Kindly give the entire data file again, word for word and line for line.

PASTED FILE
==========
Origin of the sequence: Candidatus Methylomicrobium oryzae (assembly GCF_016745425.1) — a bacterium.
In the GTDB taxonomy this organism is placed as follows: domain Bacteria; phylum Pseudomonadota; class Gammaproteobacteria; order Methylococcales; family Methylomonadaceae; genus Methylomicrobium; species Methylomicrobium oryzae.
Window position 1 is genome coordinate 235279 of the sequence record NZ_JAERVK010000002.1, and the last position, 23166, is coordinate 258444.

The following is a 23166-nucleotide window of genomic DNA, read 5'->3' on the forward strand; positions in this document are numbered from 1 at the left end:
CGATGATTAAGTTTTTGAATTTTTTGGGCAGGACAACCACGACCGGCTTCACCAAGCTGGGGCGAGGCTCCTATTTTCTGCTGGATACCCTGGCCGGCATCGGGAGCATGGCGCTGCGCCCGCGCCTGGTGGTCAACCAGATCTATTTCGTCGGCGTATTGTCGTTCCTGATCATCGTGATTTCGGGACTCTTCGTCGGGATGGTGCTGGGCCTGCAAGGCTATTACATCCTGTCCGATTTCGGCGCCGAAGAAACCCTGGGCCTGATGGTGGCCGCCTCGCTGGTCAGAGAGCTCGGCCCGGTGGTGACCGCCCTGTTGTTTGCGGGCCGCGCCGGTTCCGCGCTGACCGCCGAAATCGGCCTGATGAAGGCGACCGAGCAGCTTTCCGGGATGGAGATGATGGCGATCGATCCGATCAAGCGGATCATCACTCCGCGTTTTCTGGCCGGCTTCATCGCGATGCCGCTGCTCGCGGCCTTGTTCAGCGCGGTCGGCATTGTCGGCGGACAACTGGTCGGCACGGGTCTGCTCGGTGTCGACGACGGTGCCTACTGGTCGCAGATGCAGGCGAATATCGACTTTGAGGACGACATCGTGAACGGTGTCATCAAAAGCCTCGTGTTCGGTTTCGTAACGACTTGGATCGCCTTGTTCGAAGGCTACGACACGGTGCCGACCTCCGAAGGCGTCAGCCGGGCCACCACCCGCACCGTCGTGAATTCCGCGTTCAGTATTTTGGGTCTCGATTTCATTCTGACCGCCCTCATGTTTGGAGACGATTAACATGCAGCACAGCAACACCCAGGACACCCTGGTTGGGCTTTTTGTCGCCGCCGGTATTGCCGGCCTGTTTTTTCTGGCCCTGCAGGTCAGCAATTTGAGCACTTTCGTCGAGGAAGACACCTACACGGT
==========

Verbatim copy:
Origin of the sequence: Candidatus Methylomicrobium oryzae (assembly GCF_016745425.1) — a bacterium.
In the GTDB taxonomy this organism is placed as follows: domain Bacteria; phylum Pseudomonadota; class Gammaproteobacteria; order Methylococcales; family Methylomonadaceae; genus Methylomicrobium; species Methylomicrobium oryzae.
Window position 1 is genome coordinate 235279 of the sequence record NZ_JAERVK010000002.1, and the last position, 23166, is coordinate 258444.

The following is a 23166-nucleotide window of genomic DNA, read 5'->3' on the forward strand; positions in this document are numbered from 1 at the left end:
CGATGATTAAGTTTTTGAATTTTTTGGGCAGGACAACCACGACCGGCTTCACCAAGCTGGGGCGAGGCTCCTATTTTCTGCTGGATACCCTGGCCGGCATCGGGAGCATGGCGCTGCGCCCGCGCCTGGTGGTCAACCAGATCTATTTCGTCGGCGTATTGTCGTTCCTGATCATCGTGATTTCGGGACTCTTCGTCGGGATGGTGCTGGGCCTGCAAGGCTATTACATCCTGTCCGATTTCGGCGCCGAAGAAACCCTGGGCCTGATGGTGGCCGCCTCGCTGGTCAGAGAGCTCGGCCCGGTGGTGACCGCCCTGTTGTTTGCGGGCCGCGCCGGTTCCGCGCTGACCGCCGAAATCGGCCTGATGAAGGCGACCGAGCAGCTTTCCGGGATGGAGATGATGGCGATCGATCCGATCAAGCGGATCATCACTCCGCGTTTTCTGGCCGGCTTCATCGCGATGCCGCTGCTCGCGGCCTTGTTCAGCGCGGTCGGCATTGTCGGCGGACAACTGGTCGGCACGGGTCTGCTCGGTGTCGACGACGGTGCCTACTGGTCGCAGATGCAGGCGAATATCGACTTTGAGGACGACATCGTGAACGGTGTCATCAAAAGCCTCGTGTTCGGTTTCGTAACGACTTGGATCGCCTTGTTCGAAGGCTACGACACGGTGCCGACCTCCGAAGGCGTCAGCCGGGCCACCACCCGCACCGTCGTGAATTCCGCGTTCAGTATTTTGGGTCTCGATTTCATTCTGACCGCCCTCATGTTTGGAGACGATTAACATGCAGCACAGCAACACCCAGGACACCCTGGTTGGGCTTTTTGTCGCCGCCGGTATTGCCGGCCTGTTTTTTCTGGCCCTGCAGGTCAGCAATTTGAGCACTTTCGTCGAGGAAGACACCTACACGGT